Caan, who also had roles in “Misery,” “Thief” and “Rollerball,” received an Oscar nomination for his portrayal of a mafia family’s eldest son in Francis Ford Coppola’s 1972 classic “The Godfather.”
“It is with great sadness that we inform you of the passing of Jimmy on the evening of July 6,” Caan’s family said in a tweet posted to his account.
Caan’s manager confirmed the news to AFP.
“Jimmy was one of the greatest. Not only was he one of the best actors our business has ever seen, he was funny, loyal, caring and beloved,” wrote Matt DelPiano.
Caan started as an actor in 1960s Hollywood, with roles in films by acclaimed directors including Billy Wilder (“Irma La Douce”), Howard Hawks (“El Dorado”) and Coppola (“The Rain People.”) He had a breakthrough television role in 1970 American football drama “Brian’s Song,” portraying dying gridiron star Brian Piccolo.
But his turn as Sonny Corleone, whose slaying in a hail of bullets at a toll booth became one of the defining scenes in Coppola’s “The Godfather,” established him as a major actor.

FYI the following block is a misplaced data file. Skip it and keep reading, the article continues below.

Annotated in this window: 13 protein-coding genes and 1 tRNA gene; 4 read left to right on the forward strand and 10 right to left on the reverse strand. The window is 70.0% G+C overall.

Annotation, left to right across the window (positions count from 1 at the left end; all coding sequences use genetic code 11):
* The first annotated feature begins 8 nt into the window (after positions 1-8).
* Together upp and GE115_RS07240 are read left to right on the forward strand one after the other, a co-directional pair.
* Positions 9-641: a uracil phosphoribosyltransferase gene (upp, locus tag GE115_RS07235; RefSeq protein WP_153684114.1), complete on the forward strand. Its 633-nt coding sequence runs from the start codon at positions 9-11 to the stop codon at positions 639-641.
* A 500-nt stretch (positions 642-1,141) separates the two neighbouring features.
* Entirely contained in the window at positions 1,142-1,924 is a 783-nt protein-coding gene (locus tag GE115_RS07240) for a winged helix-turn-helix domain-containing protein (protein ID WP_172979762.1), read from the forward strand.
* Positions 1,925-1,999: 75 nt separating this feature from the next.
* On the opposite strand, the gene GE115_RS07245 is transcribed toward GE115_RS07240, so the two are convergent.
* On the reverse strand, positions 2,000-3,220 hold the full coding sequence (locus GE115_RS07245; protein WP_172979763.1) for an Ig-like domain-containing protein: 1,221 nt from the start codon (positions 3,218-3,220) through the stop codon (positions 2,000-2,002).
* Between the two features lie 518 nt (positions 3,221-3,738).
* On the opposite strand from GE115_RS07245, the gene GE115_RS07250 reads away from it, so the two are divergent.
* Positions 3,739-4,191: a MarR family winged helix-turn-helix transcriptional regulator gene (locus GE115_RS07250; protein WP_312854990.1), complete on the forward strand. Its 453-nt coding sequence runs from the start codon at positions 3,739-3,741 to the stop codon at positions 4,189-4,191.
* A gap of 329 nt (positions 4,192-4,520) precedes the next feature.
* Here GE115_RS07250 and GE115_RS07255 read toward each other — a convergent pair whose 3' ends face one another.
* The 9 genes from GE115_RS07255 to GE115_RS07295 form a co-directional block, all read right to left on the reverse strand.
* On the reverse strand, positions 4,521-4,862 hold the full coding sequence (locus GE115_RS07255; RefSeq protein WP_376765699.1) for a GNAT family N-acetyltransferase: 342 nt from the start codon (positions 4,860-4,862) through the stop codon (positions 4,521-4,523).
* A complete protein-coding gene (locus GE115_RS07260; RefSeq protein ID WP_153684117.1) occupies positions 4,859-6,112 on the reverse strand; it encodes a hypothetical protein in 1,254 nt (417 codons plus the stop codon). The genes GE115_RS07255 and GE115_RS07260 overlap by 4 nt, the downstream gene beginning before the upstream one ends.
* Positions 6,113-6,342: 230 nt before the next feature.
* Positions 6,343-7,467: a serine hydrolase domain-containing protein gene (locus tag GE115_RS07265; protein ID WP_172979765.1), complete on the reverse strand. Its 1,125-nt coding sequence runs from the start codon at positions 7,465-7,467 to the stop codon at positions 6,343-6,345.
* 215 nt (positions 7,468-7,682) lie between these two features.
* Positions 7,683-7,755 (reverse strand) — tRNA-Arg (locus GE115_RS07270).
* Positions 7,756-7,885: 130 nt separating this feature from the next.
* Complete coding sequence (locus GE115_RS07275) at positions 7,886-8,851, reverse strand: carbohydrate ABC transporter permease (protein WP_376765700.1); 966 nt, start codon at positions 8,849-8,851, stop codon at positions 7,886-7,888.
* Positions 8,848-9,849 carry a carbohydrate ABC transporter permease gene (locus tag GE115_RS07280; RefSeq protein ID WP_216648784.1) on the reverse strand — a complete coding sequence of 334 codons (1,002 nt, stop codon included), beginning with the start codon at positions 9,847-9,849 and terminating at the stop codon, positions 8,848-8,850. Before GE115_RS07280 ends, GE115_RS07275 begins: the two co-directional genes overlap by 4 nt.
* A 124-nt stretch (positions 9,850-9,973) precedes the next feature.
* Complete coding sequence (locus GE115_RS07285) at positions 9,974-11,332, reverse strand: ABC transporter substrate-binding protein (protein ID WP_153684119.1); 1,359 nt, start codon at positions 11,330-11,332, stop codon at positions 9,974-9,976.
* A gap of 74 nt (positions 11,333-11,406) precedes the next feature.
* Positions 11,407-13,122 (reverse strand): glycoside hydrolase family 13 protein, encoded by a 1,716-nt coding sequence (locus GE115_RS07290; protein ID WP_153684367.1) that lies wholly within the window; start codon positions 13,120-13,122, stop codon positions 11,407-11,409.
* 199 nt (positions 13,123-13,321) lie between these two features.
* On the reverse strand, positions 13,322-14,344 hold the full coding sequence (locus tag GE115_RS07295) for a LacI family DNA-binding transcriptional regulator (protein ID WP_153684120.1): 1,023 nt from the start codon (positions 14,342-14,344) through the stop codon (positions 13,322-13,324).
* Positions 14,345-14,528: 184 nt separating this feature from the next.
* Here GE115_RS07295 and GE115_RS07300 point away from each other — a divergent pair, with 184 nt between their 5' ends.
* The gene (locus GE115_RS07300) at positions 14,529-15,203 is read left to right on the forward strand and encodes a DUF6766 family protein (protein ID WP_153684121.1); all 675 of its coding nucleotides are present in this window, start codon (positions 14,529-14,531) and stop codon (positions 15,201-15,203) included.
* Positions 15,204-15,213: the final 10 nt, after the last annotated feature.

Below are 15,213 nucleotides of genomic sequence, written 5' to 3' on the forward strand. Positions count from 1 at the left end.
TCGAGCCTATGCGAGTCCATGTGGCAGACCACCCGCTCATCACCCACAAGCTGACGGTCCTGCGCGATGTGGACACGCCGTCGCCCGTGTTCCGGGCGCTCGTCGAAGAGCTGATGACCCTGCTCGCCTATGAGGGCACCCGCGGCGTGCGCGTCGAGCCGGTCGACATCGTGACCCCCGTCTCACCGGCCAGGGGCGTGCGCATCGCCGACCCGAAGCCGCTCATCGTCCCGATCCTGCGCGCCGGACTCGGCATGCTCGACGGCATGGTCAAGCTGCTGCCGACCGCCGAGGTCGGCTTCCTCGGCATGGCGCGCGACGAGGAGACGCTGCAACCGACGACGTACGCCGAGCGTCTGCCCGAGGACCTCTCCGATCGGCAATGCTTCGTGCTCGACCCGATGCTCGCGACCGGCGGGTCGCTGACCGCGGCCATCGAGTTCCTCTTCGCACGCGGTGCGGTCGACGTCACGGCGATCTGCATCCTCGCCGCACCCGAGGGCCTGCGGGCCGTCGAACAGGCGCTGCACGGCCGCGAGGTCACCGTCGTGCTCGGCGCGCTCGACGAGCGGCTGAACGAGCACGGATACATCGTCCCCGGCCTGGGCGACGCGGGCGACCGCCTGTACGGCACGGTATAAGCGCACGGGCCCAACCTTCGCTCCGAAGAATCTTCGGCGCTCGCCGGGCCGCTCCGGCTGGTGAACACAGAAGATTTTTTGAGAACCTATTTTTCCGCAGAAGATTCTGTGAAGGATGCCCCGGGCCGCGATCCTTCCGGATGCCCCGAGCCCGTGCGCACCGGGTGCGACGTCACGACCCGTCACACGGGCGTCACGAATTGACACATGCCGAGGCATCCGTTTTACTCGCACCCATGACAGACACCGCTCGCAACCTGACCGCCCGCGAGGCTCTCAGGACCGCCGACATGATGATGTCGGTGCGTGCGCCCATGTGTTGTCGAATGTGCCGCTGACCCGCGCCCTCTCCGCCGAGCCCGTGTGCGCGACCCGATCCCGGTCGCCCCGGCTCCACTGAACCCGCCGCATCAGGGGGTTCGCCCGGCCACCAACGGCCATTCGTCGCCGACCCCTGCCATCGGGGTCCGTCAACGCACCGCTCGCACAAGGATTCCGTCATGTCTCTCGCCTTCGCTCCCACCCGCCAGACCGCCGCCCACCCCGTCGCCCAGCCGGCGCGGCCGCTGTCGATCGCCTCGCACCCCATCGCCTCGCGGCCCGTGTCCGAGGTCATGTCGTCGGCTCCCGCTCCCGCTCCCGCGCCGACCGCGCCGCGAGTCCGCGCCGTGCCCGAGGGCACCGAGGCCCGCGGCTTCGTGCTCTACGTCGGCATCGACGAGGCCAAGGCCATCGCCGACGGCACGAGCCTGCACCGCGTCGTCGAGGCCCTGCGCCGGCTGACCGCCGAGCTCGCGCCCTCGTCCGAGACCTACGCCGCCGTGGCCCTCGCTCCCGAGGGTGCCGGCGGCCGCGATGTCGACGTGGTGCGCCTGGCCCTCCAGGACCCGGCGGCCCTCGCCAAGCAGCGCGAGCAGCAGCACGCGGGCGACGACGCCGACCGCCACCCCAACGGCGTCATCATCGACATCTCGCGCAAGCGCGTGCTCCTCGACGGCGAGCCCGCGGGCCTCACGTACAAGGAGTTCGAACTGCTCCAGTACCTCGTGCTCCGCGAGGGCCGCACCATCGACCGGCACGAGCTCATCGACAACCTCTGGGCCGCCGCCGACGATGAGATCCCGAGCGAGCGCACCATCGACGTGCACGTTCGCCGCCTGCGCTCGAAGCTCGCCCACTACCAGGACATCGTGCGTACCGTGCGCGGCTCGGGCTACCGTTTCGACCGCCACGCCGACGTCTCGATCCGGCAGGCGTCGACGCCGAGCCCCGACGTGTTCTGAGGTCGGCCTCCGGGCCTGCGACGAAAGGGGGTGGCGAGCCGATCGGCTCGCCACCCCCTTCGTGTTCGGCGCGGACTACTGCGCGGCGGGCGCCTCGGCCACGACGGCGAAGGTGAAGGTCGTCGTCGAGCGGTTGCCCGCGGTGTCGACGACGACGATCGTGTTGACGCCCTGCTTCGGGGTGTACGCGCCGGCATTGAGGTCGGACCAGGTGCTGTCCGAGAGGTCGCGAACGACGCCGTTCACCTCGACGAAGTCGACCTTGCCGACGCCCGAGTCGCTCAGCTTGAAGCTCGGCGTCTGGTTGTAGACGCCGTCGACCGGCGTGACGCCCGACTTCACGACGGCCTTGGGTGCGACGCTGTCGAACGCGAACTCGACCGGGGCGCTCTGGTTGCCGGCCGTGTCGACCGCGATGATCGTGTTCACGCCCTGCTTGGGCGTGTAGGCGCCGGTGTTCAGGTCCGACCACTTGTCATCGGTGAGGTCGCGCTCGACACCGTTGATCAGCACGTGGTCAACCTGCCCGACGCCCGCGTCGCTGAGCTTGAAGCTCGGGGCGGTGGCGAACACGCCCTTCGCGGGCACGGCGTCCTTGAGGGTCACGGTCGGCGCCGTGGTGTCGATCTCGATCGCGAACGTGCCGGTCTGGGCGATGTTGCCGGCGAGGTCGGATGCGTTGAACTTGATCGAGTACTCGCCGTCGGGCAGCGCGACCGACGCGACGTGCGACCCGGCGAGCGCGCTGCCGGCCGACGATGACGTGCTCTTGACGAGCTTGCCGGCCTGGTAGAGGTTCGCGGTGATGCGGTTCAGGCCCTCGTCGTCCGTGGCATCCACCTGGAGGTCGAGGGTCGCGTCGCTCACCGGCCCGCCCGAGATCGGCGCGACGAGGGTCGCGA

Briefly the highest grossing film of all time, “The Godfather” won three Oscars including best picture and best actor for Marlon Brando.
Caan was among three cast members nominated for best supporting actor, along with Al Pacino and Robert Duvall.
“Jimmy was someone who stretched through my life longer and closer than any motion picture figure I’ve ever known,” said Coppola in a statement to AFP.
“His films and the many great roles he played will never be forgotten.
“He will always be my old friend from Sunnyside, my collaborator and one of the funniest people I’ve ever known.”
Caan reprised his role in a small cameo for “The Godfather Part II.”
Asked in 2010 if he ever gets tired of talking about “The Godfather,” Caan replied: “No. I thank God for it.”
He also joked that he “would have refused to die” in the first film had he known that “The Godfather” would receive a sequel.